Leeks are nutrient-dense, meaning that they’re low in calories yet high in vitamins and minerals.
They’re particularly high in provitamin A carotenoids, including beta carotene. Your body converts these carotenoids into vitamin A, which is important for vision, immune function, reproduction, and cell communication.
They’re also a good source of vitamin K1, which is necessary for blood clotting and heart health.
Meanwhile, wild leeks are particularly rich in vitamin C, which aids immune health, tissue repair, iron absorption, and collagen production. In fact, they offer around twice as much vitamin C as the same quantity of oranges.
Leeks are also a good source of manganese, which may help reduce premenstrual syndrome (PMS) symptoms and promote thyroid health.
Leeks are a rich source of antioxidants, particularly polyphenols and sulfur compounds.
Antioxidants fight oxidation, which damages your cells and contributes to illnesses like diabetes, cancer, and heart disease.
Leeks are a particularly great source of kaempferol, a polyphenol antioxidant thought to protect against heart disease and some types of cancer.
They’re likewise a great source of allicin, the same beneficial sulfur compound that gives garlic its antimicrobial, cholesterol-lowering, and potential anticancer properties.
Meanwhile, wild leeks are rich in thiosulfinates and cepaenes, two sulfur compounds needed for blood clotting and thought to protect against certain types of cancer.
Leeks are alliums, a family of vegetables that includes onions and garlic. Several studies link alliums to a lower risk of heart disease and stroke.
While most of these studies have tested onions or garlic, leeks contain several beneficial compounds thought to lower inflammation and protect heart health.
For instance, the kaempferol in leeks has anti-inflammatory properties. Kaempferol-rich foods are associated with a lower risk of heart attacks or death due to heart disease.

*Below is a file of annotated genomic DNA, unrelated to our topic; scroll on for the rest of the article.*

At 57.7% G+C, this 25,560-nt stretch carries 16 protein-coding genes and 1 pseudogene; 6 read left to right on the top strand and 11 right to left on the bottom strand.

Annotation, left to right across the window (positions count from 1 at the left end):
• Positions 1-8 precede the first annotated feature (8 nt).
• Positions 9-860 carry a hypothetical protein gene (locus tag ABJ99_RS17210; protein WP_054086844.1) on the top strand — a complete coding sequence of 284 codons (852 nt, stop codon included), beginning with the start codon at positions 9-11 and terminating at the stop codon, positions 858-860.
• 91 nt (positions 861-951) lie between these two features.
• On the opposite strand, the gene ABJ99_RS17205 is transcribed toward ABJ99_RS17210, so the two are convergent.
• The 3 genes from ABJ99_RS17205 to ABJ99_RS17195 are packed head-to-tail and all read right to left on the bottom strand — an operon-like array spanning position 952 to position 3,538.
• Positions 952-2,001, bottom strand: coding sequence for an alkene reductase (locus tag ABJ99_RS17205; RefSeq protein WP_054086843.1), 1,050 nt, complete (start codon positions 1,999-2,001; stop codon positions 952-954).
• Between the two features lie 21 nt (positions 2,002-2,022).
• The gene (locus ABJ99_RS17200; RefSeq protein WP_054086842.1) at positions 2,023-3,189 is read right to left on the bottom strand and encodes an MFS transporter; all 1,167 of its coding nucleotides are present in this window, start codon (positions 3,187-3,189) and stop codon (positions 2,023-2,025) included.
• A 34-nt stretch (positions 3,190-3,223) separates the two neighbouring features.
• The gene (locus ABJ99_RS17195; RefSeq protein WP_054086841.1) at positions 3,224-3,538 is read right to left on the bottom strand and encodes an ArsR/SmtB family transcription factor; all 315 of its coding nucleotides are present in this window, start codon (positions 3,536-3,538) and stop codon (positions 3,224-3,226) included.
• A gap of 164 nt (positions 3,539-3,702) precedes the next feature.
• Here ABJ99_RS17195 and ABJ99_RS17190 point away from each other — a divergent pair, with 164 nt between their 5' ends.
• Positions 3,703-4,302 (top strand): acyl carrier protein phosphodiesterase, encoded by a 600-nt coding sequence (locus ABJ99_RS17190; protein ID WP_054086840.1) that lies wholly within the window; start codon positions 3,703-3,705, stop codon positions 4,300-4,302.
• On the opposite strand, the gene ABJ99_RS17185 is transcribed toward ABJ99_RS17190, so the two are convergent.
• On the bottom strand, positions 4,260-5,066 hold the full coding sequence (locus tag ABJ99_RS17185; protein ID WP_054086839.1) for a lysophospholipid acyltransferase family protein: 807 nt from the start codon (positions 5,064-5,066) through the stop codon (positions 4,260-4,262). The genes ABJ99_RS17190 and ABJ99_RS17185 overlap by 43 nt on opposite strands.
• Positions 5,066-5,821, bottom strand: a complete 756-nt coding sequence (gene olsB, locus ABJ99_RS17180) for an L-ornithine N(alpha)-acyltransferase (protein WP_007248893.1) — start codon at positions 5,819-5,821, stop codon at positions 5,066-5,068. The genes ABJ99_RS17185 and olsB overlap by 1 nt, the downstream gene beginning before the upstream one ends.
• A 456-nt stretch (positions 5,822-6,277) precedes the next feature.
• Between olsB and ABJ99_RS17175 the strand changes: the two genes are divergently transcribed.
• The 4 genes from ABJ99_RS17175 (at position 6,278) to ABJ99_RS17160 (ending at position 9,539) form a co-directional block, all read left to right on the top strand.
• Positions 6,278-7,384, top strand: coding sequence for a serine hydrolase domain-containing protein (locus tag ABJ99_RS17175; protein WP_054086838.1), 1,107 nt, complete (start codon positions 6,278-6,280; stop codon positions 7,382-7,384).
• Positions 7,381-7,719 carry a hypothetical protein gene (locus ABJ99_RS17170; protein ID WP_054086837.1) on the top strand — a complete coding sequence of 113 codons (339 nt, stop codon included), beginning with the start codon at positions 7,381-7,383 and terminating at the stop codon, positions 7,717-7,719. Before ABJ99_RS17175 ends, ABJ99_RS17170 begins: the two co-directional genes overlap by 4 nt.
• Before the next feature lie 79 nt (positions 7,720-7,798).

Moreover, leeks are a good source of allicin and other thiosulfinates, which are sulfur compounds that may benefit heart health by reducing cholesterol, blood pressure, and the formation of blood clots.
Like most vegetables, leeks may promote weight loss.
At 31 calories per 3.5 ounces (100 grams) of cooked leaks, this vegetable has very few calories per portion.
What’s more, leeks are a good source of water and fiber, which may prevent hunger, promote feelings of fullness, and help you naturally eat less.
Leeks boast an array of cancer-fighting compounds.
For instance, the kaempferol in leeks is linked to a lower risk of chronic diseases, especially cancer. Test-tube research shows that kaempferol may fight cancer by reducing inflammation, killing cancer cells, and preventing these cells from spreading.
Leeks are also a good source of allicin, a sulfur compound thought to offer similar anticancer properties.
What’s more, human studies demonstrate that those who regularly consume alliums, including leeks, may have up to a 46% lower risk of gastric cancer than those who rarely eat them.
Similarly, high intake of alliums may be linked to a lower risk of colorectal cancer.
Leeks may improve your digestion.
That’s in part because they’re a source of soluble fiber, including prebiotics, which work to keep your gut healthy.
These bacteria then produce short-chain fatty acids (SCFAs), such as acetate, propionate, and butyrate. SCFAs can reduce inflammation and strengthen your gut health.
Research suggests that a prebiotic-rich diet may aid your body’s absorption of important nutrients, which can boost your overall health.
Research suggests that lrrkd may offer additional benefits.
May lower blood sugar levels. The sulfur compounds in alliums have been shown to effectively lower blood sugar levels.
May promote brain function. These sulfur compounds may also protect your brain from age-related mental decline and disease.
May fight infections. Research in animals shows that kaempferol, which is present in leeks, may protect against bacterial, virus, and yeast infections.